The team at Boston Children’s hospital witnessed that all mice subjects were cured of the disease short-term after a blood stem cell transfusion and one third of them were then able to maintain normal blood sugar levels for the duration of their lives.
Although it is not known how long-term this reversal will be or how it will work in humans.
When people (or animals) have type one diabetes, the immune system’s autoreactive T-cells attack insulin-producing islet cells located in the pancreas, meaning they can’t produce sufficient insulin.
Previous studies have found that people who have the disease are deficient in a proteins, called PD-L1, which are responsible for being a ‘checkpoint molecule’ that curbs this over aggressive autoimmune reaction.
As a result the team wanted to see what would happen if they could transfuse pre-treated cells, via gene therapy or pre-treatment with small molecules, to produce more of the PD-L1 protein and counteract this deficiency.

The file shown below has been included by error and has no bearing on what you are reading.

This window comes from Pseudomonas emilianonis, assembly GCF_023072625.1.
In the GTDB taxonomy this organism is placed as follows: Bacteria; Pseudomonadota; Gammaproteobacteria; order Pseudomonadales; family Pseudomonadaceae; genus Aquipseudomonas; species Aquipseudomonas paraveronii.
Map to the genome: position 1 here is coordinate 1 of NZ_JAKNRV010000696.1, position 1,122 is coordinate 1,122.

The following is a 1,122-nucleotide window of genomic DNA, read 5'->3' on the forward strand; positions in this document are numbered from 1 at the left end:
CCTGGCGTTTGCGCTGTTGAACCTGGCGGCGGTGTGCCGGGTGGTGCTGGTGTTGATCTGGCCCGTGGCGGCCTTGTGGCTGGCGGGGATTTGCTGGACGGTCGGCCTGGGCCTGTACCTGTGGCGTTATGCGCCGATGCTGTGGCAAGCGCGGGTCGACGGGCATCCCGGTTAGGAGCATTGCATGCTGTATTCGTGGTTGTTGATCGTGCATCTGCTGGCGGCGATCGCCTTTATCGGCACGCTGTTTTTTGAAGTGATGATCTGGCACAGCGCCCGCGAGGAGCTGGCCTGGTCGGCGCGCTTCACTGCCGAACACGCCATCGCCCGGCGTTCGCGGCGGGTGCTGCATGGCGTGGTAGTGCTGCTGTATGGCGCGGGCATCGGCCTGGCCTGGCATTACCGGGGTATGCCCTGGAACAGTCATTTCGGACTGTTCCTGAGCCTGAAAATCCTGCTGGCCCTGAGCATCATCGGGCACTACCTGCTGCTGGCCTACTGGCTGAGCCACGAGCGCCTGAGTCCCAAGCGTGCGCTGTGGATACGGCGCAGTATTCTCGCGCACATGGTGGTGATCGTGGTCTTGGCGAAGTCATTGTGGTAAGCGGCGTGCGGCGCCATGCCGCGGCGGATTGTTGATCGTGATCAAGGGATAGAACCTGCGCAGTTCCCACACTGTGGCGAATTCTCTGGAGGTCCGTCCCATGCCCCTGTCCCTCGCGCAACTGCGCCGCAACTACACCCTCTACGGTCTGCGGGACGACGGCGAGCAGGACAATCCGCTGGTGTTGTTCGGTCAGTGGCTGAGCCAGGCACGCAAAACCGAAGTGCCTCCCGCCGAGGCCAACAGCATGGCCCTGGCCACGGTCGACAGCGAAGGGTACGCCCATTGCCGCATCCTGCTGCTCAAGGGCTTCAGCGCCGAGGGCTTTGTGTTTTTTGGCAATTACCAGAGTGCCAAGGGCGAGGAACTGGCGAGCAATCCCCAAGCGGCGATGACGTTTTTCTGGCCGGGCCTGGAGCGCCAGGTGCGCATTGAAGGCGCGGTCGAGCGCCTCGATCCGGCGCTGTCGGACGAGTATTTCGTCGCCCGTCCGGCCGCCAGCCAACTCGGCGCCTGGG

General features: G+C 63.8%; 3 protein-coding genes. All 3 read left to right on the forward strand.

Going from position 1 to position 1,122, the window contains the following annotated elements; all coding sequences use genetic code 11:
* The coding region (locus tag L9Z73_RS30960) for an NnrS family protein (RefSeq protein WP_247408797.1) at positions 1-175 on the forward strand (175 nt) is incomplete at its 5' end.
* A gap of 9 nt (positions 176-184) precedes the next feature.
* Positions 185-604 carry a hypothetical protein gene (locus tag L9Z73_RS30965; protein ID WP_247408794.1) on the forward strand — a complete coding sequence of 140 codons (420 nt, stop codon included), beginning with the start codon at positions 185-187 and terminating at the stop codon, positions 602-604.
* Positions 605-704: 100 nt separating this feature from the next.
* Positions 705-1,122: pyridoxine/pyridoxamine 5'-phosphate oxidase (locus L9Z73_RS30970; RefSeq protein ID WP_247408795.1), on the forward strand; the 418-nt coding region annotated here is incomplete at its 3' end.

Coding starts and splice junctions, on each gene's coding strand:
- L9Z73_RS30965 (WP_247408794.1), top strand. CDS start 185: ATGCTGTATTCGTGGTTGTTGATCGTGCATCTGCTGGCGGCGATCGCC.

Paolo Fiorina, senior investigator on the study, said: “There’s really a reshaping of the immune system when you inject these cells.”
This had an immediate effect of reversing hyperglycemia in the mouse model.
“The beauty of this approach is the virtual lack of any adverse effects, since it would use the patients’ own cells,” said Fiorina.
Further study will now be needed to determine how long the effects of the cell therapy last and how often the treatment would need to be given.
Currently, the number of people diagnosed with diabetes in the UK is estimated to be 3.5 million. This represents 6% of the UK population or 1 in every 16 people, according to Diabetes UK.
This isn’t the first study to try and use immunotherapies for type one diabetes, but previous attempts have failed in part because the therapies have not targeted diabetes specifically.
For example, autologous bone-marrow transplant, which infuses patients with their own blood stem cells to reboot their immune system, has helped some patients, but not all.